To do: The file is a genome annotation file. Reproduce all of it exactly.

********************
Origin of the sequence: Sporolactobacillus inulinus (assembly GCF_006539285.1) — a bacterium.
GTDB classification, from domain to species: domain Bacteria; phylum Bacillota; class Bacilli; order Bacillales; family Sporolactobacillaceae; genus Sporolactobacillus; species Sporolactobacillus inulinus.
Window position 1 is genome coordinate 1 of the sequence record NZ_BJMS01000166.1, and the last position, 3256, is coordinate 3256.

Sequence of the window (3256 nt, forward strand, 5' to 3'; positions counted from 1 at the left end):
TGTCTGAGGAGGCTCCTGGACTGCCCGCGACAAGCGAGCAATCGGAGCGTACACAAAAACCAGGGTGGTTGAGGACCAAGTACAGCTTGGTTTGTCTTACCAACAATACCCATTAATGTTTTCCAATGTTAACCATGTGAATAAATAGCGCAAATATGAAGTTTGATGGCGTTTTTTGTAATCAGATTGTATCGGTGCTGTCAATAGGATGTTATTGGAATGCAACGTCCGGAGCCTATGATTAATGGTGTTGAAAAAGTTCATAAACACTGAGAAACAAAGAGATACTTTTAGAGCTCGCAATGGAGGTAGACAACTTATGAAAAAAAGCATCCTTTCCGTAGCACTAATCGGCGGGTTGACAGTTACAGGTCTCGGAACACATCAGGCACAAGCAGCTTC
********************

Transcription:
Origin of the sequence: Sporolactobacillus inulinus (assembly GCF_006539285.1) — a bacterium.
GTDB classification, from domain to species: domain Bacteria; phylum Bacillota; class Bacilli; order Bacillales; family Sporolactobacillaceae; genus Sporolactobacillus; species Sporolactobacillus inulinus.
Window position 1 is genome coordinate 1 of the sequence record NZ_BJMS01000166.1, and the last position, 3256, is coordinate 3256.

Sequence of the window (3256 nt, forward strand, 5' to 3'; positions counted from 1 at the left end):
TGTCTGAGGAGGCTCCTGGACTGCCCGCGACAAGCGAGCAATCGGAGCGTACACAAAAACCAGGGTGGTTGAGGACCAAGTACAGCTTGGTTTGTCTTACCAACAATACCCATTAATGTTTTCCAATGTTAACCATGTGAATAAATAGCGCAAATATGAAGTTTGATGGCGTTTTTTGTAATCAGATTGTATCGGTGCTGTCAATAGGATGTTATTGGAATGCAACGTCCGGAGCCTATGATTAATGGTGTTGAAAAAGTTCATAAACACTGAGAAACAAAGAGATACTTTTAGAGCTCGCAATGGAGGTAGACAACTTATGAAAAAAAGCATCCTTTCCGTAGCACTAATCGGCGGGTTGACAGTTACAGGTCTCGGAACACATCAGGCACAAGCAGCTTC